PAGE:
Spanish town of Pisac was built on an Inca settlement in the shadow
of the great stone terraces of the Inca ruins. The ruins are on
a ridge overlooking the fertile Urubamba Valley. The Incas built
the terraces to the top of the mountain for cultivation and erosion
control. Many tombs have been found here and there is a rare Intihuatana
- a sacred carving or "hitching post of the sun".
The Spaniards broke off the tops of many of the carvings when they
conquered the Incas in 1572. They forced the Inca people to move
down from the mountain in order to control them and wipe out their
was a pretty strenuous hike up stone steps to the top of the ruins,
but well worth the climb, with stunning views of the valley and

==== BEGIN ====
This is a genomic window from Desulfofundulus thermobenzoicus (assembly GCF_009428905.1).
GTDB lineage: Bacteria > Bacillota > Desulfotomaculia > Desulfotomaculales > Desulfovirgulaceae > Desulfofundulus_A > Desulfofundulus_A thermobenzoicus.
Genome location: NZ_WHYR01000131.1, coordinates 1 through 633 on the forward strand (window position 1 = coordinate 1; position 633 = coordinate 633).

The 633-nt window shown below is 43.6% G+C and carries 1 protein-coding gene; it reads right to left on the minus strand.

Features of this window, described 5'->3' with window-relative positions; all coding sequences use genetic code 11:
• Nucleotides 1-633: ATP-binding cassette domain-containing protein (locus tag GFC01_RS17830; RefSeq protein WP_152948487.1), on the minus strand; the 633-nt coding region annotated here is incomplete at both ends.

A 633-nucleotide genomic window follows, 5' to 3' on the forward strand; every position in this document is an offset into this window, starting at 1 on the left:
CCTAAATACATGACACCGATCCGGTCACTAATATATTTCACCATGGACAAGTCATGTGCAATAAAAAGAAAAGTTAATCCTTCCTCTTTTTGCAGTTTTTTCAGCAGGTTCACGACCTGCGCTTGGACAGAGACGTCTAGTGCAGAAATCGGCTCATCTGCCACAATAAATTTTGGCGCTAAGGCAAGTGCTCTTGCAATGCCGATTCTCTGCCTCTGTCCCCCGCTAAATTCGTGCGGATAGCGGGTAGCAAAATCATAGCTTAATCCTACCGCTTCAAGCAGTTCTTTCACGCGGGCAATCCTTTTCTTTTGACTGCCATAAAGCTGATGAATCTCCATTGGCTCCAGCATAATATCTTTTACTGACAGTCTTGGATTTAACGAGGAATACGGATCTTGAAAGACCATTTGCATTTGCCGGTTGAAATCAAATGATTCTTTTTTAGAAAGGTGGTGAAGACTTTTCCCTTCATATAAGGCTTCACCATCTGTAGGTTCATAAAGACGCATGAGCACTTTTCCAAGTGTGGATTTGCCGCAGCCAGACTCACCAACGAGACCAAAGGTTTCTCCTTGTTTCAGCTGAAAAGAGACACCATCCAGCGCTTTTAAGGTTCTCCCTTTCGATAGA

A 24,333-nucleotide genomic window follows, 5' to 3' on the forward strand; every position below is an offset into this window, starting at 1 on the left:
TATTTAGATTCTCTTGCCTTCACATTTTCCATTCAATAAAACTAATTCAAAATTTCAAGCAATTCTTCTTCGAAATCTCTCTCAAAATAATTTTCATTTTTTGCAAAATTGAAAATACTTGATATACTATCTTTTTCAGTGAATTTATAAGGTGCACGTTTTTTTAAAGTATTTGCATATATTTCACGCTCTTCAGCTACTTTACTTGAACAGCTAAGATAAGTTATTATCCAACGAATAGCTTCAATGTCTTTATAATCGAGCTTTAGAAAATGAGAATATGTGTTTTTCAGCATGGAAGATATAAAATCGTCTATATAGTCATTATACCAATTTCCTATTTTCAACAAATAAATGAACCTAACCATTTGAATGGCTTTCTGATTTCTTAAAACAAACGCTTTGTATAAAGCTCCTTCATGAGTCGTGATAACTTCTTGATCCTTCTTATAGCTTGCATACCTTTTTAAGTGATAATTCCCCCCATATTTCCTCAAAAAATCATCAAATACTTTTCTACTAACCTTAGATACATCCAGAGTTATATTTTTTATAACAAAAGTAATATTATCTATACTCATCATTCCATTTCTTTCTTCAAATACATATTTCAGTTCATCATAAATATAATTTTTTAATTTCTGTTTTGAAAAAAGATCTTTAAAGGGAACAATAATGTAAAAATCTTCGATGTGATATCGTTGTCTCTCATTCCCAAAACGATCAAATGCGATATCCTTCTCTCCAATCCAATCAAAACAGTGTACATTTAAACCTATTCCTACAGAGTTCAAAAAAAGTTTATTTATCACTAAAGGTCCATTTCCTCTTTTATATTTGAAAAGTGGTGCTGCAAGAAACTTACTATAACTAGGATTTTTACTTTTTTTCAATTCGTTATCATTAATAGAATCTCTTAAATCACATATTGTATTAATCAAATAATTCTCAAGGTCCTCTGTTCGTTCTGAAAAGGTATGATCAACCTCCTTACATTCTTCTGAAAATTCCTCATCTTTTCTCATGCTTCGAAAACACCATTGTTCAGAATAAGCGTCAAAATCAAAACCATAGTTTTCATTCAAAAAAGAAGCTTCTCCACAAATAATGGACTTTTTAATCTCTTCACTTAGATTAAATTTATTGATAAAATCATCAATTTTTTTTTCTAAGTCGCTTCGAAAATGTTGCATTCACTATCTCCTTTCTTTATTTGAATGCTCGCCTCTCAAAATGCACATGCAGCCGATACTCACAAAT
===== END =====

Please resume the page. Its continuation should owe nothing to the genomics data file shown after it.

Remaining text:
The Pisac ruins are one of the best examples of Inca stonemasonry.
Lunch was at Casa Orihuela - a private hacienda which has a large
collection of colonial and Inca artifacts, including ceramics, paintings,
weapons, photography and ceremonial vessels. Lunch
featured home-cooked fare made with fresh produce from the plantation.
Barb purchased a baby alpaca sweater that was hand knit by the grandmother
of the owner of the hacienda.
For more photos of the Pisac ruins, click on Pisac
Descriptions Photos Map